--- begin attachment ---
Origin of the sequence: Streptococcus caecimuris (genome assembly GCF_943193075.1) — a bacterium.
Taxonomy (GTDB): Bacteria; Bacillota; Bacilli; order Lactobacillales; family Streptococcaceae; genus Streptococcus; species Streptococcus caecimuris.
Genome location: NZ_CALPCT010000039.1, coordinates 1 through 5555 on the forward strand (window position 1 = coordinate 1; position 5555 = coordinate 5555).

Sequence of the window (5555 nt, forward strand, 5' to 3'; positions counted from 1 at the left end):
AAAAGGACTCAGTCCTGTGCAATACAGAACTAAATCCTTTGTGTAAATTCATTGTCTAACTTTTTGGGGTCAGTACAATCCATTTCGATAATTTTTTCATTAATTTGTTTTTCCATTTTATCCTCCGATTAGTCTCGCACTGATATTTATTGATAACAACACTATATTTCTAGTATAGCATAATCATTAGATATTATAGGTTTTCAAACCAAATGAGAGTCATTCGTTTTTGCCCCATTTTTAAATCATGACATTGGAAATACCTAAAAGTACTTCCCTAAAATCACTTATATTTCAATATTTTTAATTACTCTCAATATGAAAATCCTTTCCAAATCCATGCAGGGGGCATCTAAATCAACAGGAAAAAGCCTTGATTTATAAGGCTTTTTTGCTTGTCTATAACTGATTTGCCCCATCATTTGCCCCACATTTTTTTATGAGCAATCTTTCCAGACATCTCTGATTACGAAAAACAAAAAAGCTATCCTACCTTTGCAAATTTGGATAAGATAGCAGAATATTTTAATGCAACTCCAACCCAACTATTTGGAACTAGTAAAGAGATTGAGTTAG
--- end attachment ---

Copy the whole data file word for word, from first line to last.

Origin of the sequence: Streptococcus caecimuris (genome assembly GCF_943193075.1) — a bacterium.
Taxonomy (GTDB): Bacteria; Bacillota; Bacilli; order Lactobacillales; family Streptococcaceae; genus Streptococcus; species Streptococcus caecimuris.
Genome location: NZ_CALPCT010000039.1, coordinates 1 through 5555 on the forward strand (window position 1 = coordinate 1; position 5555 = coordinate 5555).

Sequence of the window (5555 nt, forward strand, 5' to 3'; positions counted from 1 at the left end):
AAAAGGACTCAGTCCTGTGCAATACAGAACTAAATCCTTTGTGTAAATTCATTGTCTAACTTTTTGGGGTCAGTACAATCCATTTCGATAATTTTTTCATTAATTTGTTTTTCCATTTTATCCTCCGATTAGTCTCGCACTGATATTTATTGATAACAACACTATATTTCTAGTATAGCATAATCATTAGATATTATAGGTTTTCAAACCAAATGAGAGTCATTCGTTTTTGCCCCATTTTTAAATCATGACATTGGAAATACCTAAAAGTACTTCCCTAAAATCACTTATATTTCAATATTTTTAATTACTCTCAATATGAAAATCCTTTCCAAATCCATGCAGGGGGCATCTAAATCAACAGGAAAAAGCCTTGATTTATAAGGCTTTTTTGCTTGTCTATAACTGATTTGCCCCATCATTTGCCCCACATTTTTTTATGAGCAATCTTTCCAGACATCTCTGATTACGAAAAACAAAAAAGCTATCCTACCTTTGCAAATTTGGATAAGATAGCAGAATATTTTAATGCAACTCCAACCCAACTATTTGGAACTAGTAAAGAGATTGAGTTAG